Published on Tue May 08 2018

Learning Short-Cut Connections for Object Counting

Daniel Oñoro-Rubio, Mathias Niepert, Roberto J. López-Sastre

Object counting is an important task in computer vision due to its growing demand. We introduce a novel counting model, named Gated U-Net (GU-Net) GU-Nets consistently outperform the base U- net architecture and achieve state-of-the-art performance.

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Abstract

Object counting is an important task in computer vision due to its growing demand in applications such as traffic monitoring or surveillance. In this paper, we consider object counting as a learning problem of a joint feature extraction and pixel-wise object density estimation with Convolutional-Deconvolutional networks. We introduce a novel counting model, named Gated U-Net (GU-Net). Specifically, we propose to enrich the U-Net architecture with the concept of learnable short-cut connections. Standard short-cut connections are connections between layers in deep neural networks which skip at least one intermediate layer. Instead of simply setting short-cut connections, we propose to learn these connections from data. Therefore, our short-cuts can work as gating units, which optimize the flow of information between convolutional and deconvolutional layers in the U-Net architecture. We evaluate the introduced GU-Net architecture on three commonly used benchmark data sets for object counting. GU-Nets consistently outperform the base U-Net architecture, and achieve state-of-the-art performance.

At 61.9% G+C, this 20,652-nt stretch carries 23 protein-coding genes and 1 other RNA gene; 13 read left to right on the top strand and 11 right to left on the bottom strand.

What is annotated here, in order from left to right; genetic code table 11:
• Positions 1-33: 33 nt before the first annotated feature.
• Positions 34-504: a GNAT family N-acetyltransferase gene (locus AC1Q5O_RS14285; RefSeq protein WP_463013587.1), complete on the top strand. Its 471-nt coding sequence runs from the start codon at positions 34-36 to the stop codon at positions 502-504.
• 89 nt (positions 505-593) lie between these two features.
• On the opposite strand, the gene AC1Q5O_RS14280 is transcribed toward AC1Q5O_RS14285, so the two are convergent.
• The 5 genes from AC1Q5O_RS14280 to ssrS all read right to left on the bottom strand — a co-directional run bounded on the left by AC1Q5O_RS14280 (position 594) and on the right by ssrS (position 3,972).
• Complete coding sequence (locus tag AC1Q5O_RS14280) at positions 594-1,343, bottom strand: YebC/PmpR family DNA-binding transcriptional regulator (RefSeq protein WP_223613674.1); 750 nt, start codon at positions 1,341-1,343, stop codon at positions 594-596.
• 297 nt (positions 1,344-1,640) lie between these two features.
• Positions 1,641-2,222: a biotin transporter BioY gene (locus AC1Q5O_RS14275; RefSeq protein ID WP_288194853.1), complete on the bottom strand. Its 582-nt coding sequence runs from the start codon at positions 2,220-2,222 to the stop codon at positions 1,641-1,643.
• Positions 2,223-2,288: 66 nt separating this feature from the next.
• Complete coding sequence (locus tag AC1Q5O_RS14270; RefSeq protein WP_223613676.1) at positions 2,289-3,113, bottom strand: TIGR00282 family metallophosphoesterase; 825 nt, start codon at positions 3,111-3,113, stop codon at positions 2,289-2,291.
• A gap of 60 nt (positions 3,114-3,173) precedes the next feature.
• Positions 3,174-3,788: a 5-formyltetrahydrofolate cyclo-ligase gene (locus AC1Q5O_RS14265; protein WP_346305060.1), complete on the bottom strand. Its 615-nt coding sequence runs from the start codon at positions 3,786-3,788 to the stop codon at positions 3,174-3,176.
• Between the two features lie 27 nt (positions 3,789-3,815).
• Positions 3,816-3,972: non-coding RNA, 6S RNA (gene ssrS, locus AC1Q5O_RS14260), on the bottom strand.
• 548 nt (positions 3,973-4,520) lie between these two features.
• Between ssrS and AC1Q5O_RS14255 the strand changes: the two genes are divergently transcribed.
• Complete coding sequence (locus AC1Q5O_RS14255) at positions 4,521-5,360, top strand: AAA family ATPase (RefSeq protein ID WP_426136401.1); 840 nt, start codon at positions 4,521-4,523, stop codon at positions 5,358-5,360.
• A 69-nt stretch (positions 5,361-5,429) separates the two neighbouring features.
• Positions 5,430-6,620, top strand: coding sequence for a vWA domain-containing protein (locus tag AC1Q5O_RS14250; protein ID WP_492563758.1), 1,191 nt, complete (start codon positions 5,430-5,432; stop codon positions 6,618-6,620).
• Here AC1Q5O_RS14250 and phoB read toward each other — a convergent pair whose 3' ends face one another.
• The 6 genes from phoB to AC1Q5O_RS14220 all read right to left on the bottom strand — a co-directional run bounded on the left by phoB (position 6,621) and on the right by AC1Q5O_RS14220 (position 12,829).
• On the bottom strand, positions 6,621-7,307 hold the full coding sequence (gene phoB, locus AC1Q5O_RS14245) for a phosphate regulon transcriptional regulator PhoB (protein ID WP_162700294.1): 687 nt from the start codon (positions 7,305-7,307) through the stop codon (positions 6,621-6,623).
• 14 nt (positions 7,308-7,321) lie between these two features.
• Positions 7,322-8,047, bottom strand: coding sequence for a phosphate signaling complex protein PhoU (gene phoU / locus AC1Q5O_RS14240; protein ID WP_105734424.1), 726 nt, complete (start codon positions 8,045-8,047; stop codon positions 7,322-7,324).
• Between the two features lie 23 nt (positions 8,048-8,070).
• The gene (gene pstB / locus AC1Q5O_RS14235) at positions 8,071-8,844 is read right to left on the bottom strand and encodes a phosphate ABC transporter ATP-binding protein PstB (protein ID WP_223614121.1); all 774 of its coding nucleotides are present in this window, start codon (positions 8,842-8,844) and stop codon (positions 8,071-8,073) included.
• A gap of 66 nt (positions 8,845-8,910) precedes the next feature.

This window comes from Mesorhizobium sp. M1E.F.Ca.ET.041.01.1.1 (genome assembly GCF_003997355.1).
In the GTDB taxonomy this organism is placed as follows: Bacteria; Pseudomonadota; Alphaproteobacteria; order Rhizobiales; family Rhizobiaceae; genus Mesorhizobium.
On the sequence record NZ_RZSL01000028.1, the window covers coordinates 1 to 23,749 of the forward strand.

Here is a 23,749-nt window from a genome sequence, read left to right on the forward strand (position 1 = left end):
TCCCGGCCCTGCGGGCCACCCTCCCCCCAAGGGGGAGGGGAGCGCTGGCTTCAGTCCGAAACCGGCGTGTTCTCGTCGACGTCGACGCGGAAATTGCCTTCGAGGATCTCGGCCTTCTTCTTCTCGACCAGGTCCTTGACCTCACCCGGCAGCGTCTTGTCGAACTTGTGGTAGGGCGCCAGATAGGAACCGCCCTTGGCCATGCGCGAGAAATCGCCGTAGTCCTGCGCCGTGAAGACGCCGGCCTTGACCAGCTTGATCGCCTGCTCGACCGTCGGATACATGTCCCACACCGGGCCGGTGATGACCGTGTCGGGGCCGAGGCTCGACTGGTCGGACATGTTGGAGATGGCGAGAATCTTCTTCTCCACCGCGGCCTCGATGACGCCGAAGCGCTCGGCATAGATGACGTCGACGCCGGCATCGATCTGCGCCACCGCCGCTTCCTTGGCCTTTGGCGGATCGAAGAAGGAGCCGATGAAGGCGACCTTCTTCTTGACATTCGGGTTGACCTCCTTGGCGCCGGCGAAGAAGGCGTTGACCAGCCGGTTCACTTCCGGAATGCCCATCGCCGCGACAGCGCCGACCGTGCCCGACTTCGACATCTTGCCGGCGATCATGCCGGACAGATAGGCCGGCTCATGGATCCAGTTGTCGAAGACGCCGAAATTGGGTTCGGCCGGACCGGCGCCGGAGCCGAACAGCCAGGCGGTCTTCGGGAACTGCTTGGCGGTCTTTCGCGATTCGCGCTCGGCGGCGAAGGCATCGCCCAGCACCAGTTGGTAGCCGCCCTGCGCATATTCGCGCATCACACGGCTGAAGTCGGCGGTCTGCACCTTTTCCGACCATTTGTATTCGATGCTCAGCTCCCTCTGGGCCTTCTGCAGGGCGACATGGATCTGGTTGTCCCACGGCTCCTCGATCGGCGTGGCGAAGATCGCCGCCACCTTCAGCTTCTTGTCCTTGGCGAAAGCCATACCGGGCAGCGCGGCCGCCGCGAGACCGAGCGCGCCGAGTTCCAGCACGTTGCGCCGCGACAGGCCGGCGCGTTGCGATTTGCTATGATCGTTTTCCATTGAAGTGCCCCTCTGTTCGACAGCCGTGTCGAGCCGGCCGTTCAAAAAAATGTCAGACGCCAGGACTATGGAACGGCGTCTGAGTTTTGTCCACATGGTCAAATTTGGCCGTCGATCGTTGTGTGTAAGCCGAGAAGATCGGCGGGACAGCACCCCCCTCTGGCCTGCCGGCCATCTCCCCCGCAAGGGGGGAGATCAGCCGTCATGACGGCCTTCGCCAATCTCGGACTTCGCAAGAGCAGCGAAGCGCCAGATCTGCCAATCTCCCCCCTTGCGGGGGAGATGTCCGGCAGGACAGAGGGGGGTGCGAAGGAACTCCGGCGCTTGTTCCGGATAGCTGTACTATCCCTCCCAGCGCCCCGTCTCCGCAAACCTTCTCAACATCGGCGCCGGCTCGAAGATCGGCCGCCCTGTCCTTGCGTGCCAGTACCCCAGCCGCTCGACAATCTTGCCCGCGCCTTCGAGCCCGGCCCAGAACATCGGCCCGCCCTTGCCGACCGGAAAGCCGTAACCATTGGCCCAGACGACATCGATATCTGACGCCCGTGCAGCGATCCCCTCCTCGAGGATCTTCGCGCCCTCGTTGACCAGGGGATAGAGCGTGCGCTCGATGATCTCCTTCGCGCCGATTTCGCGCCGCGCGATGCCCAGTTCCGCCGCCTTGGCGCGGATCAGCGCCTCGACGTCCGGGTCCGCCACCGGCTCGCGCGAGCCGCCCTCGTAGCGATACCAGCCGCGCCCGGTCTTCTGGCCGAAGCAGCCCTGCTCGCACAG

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High-density object counting in surveillance scenes is challenging mainly due to the drastic variation of object scales. The prevalence of deep learning has boosted the object counting accuracy on several benchmark datasets. We propose a constrained multi-stage Convolutional Neural Networks to jointly pursue locally consistent density map.
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Object counting is an important task in computer vision due to its growing demand. State-of-the-art methods use regression-based optimization. These often perform better than detection-based methods that need to learn the more difficult task of predicting the location, size, and shape of each object.
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Strongly-Supervised Object Detection (WSOD) and Localization (WSOL) are long-standing and challenging tasks in the CV community. Hundreds of WSOD and WSOL methods and techniques have been proposed in the deep learning era.
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Conventional global average pooling (GAP) based models are unreliable due to the patchwise cancellation of true overestimates and underestimates for patchwise inference. GSP allows convolutional networks to learn the counting task as a simple linear mapping problem generalized over the input shape and the number of objects present.
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We propose a fully convolutional one-stage object detector (FCOS) FCOS is anchor box free, as well as proposal free. With the only post-processing non-maximum suppression (NMS), FCOS achieves 44.7% in AP.
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